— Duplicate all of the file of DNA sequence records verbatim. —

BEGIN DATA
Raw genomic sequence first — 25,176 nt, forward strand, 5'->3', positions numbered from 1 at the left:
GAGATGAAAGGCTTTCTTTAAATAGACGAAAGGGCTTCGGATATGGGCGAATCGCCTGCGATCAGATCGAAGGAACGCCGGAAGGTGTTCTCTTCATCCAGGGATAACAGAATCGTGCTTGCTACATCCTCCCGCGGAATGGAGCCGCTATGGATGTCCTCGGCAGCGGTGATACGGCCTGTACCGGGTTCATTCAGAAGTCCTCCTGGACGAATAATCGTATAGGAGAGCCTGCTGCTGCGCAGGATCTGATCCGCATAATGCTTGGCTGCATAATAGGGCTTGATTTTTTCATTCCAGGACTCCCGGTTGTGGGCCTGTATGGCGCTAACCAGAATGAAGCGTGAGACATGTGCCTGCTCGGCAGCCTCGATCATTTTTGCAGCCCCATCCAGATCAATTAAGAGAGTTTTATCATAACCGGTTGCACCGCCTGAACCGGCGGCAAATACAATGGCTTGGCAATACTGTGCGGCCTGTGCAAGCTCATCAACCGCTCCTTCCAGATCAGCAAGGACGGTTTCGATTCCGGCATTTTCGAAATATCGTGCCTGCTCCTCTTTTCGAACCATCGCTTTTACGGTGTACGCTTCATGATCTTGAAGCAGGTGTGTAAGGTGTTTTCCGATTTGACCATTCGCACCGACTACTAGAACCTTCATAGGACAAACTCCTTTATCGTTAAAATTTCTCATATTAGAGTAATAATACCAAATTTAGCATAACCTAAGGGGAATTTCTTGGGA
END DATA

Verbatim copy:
Raw genomic sequence first — 25,176 nt, forward strand, 5'->3', positions numbered from 1 at the left:
GAGATGAAAGGCTTTCTTTAAATAGACGAAAGGGCTTCGGATATGGGCGAATCGCCTGCGATCAGATCGAAGGAACGCCGGAAGGTGTTCTCTTCATCCAGGGATAACAGAATCGTGCTTGCTACATCCTCCCGCGGAATGGAGCCGCTATGGATGTCCTCGGCAGCGGTGATACGGCCTGTACCGGGTTCATTCAGAAGTCCTCCTGGACGAATAATCGTATAGGAGAGCCTGCTGCTGCGCAGGATCTGATCCGCATAATGCTTGGCTGCATAATAGGGCTTGATTTTTTCATTCCAGGACTCCCGGTTGTGGGCCTGTATGGCGCTAACCAGAATGAAGCGTGAGACATGTGCCTGCTCGGCAGCCTCGATCATTTTTGCAGCCCCATCCAGATCAATTAAGAGAGTTTTATCATAACCGGTTGCACCGCCTGAACCGGCGGCAAATACAATGGCTTGGCAATACTGTGCGGCCTGTGCAAGCTCATCAACCGCTCCTTCCAGATCAGCAAGGACGGTTTCGATTCCGGCATTTTCGAAATATCGTGCCTGCTCCTCTTTTCGAACCATCGCTTTTACGGTGTACGCTTCATGATCTTGAAGCAGGTGTGTAAGGTGTTTTCCGATTTGACCATTCGCACCGACTACTAGAACCTTCATAGGACAAACTCCTTTATCGTTAAAATTTCTCATATTAGAGTAATAATACCAAATTTAGCATAACCTAAGGGGAATTTCTTGGGA